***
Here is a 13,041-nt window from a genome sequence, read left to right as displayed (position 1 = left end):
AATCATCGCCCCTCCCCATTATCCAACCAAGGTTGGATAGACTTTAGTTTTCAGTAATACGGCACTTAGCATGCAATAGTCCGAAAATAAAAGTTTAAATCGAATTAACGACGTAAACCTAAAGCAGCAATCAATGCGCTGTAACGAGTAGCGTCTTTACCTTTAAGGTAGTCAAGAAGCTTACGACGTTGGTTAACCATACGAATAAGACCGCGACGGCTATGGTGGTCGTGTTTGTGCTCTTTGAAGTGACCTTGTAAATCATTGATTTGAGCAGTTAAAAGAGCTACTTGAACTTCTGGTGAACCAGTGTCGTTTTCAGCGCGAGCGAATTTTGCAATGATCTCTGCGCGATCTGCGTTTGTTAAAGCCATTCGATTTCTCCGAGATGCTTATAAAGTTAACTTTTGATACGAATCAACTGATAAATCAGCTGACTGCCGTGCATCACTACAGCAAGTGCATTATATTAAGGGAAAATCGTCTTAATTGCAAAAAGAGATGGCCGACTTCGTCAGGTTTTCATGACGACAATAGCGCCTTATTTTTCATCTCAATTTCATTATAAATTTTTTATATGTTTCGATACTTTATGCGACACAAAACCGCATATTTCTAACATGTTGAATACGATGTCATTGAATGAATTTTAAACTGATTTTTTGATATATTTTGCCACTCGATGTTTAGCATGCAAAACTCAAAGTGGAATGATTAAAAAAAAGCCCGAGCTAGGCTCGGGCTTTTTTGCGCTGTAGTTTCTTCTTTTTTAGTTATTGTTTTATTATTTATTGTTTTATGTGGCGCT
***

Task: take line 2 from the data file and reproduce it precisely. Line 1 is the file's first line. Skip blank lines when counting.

AATCATCGCCCCTCCCCATTATCCAACCAAGGTTGGATAGACTTTAGTTTTCAGTAATACGGCACTTAGCATGCAATAGTCCGAAAATAAAAGTTTAAATCGAATTAACGACGTAAACCTAAAGCAGCAATCAATGCGCTGTAACGAGTAGCGTCTTTACCTTTAAGGTAGTCAAGAAGCTTACGACGTTGGTTAACCATACGAATAAGACCGCGACGGCTATGGTGGTCGTGTTTGTGCTCTTTGAAGTGACCTTGTAAATCATTGATTTGAGCAGTTAAAAGAGCTACTTGAACTTCTGGTGAACCAGTGTCGTTTTCAGCGCGAGCGAATTTTGCAATGATCTCTGCGCGATCTGCGTTTGTTAAAGCCATTCGATTTCTCCGAGATGCTTATAAAGTTAACTTTTGATACGAATCAACTGATAAATCAGCTGACTGCCGTGCATCACTACAGCAAGTGCATTATATTAAGGGAAAATCGTCTTAATTGCAAAAAGAGATGGCCGACTTCGTCAGGTTTTCATGACGACAATAGCGCCTTATTTTTCATCTCAATTTCATTATAAATTTTTTATATGTTTCGATACTTTATGCGACACAAAACCGCATATTTCTAACATGTTGAATACGATGTCATTGAATGAATTTTAAACTGATTTTTTGATATATTTTGCCACTCGATGTTTAGCATGCAAAACTCAAAGTGGAATGATTAAAAAAAAGCCCGAGCTAGGCTCGGGCTTTTTTGCGCTGTAGTTTCTTCTTTTTTAGTTATTGTTTTATTATTTATTGTTTTATGTGGCGCT